SEATTLE (Reuters) – General Electric said on Tuesday it has acquired two tech startups to build its artificial intelligence capability, a move that helps it compete with IBM's Watson product.
GE said the acquisitions of Bit Stew Systems and Wise.io will expand its Predix platform for industrial internet applications, which connects big machines such as power plants and aircraft engines to databases and analytical software. Terms of the deals weren't disclosed.
Berkley, California-based Wise.io has advanced machine learning technology that GE sees "as really well-built for the industrial world", Bill Ruh, chief executive officer of GE Digital, GE's software arm, said in an interview.
A branch of artificial intelligence, machine learning allows computers to adapt to new data without new programming.
Bit Stew, based in Vancouver, B.C., is partly backed by GE's venture capital arm. It applies machine learning to large data sets associated with utilities, aviation, oil and gas production and manufacturing, according to the company's web site.
IBM's Watson business is among the better known artificial intelligence systems, which enable computers to perform intelligent actions such as recognizing voices and making decisions.
Additionally, GE has signed up U.S. energy utility Exelon Corp to use its full software set to analyze and manage power plants in 48 states, the largest GE deployment in the power sector so far, the companies said on Tuesday.
The Exelon deal, aimed at wringing greater efficiency from the business of generating electricity, marks another advance in GE's effort to lift annual digital technology revenue to $14 billion in 2020 from $5 billion in 2015, across its many industrial products.
It also is one of the three largest sales of GE's Predix industrial operating system so far. Exelon has nuclear, wind and fossil fuel-powered plants. The companies did not disclose the value of Exelon's five-year contract with GE.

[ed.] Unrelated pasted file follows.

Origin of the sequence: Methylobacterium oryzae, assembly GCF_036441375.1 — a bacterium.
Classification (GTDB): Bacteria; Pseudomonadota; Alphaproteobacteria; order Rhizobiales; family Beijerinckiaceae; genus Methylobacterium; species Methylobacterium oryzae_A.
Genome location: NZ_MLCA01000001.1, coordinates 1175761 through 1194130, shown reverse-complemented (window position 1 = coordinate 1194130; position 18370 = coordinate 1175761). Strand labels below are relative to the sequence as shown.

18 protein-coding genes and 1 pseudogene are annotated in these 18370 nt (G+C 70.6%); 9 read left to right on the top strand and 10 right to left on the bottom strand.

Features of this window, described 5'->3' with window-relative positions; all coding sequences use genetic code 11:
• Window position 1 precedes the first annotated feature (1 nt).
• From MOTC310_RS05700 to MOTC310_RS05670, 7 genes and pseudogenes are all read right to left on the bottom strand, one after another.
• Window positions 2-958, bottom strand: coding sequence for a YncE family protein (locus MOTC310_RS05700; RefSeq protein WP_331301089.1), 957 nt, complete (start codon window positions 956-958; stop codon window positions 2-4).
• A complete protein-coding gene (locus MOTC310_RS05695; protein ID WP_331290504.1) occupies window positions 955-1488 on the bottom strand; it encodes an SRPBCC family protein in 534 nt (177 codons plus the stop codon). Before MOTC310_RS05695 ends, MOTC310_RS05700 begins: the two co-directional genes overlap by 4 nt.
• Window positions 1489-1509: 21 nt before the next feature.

In initial uses, GE's technology has increased power plant efficiency by 3 percent and reliability by 5 percent, while cutting operating and maintenance costs 25 percent, said Steve Bolze, chief executive of GE Power.
Exelon's deployment is nearly six times larger than the previous largest GE deal, signed last month with the New York Power Authority and covering 16 power plants in New York state that generate about 5,600 megawatts.
Chicago-based Exelon will use GE's Predix software and applications across its 91 power plants, which produce 32,700 megawatts and supply more than 10 million customers, the companies said.
Exelon will also use GE software that analyzes the company's business performance and profitability, something NYPA didn't choose, GE said. GE and Exelon also agreed to work together on new Predix-based software applications.
GE's power business accounts for 40 percent of GE's digital revenue, said Bolze. About $400 million a year is produced by GE Power's software business, and that revenue is growing by 50 percent a year, he added.
Exelon's agreement follows four pilot projects over the past year and is GE's "first and largest IoT (internet of things) enterprise-wide deployment of Predix full-suite offerings anywhere in the world," Bolze said.
In another announcement, BP said on Tuesday it will use a new digital solution by GE designed to improve the efficiency and safety of its offshore oil platforms by predicting equipment breakdowns before they occur.
BP, one of the largest oil producers in the U.S. Gulf of Mexico, said GE's Plant Operations Advisor (POA) software should help it save more than $200 million annually from its deployment at up to 33 platforms globally.
The POA gathers data from various pieces of equipment on offshore platforms and processes it through GE's proprietary Predix software to inform BP engineers when a part may be near breaking down.
Terms of the BP-GE deal were not disclosed. The two companies started a partnership earlier this year with the goal of developing oilfield efficiency products
"This makes it much easier for people to act on the information and the data we already collect," said Ahmed Hashmi, head of upstream technology at BP.
BP estimates that using the GE software program will boost its efficiency by 2 percent to 4 percent.
For GE's part, executives are hoping the BP partnership will portend future opportunities across the oil industry, especially ahead of the company's merger of its oil and gas division with Baker Hughes.
"Baker Hughes provides more opportunity to take Big Data into the oilfields," said Lorenzo Simonelli, chief executive of GE Oil & Gas. "We're seeing good examples of how big data is changing the outcomes of the oil and gas industry."
AI and Exelon story reporting by Alwyn Scott; Editing by Muralikumar Anantharaman and Bill Rigby. BP story reporting by Ernest Scheyder; Editing by Marguerita Choy
Image credit by GE
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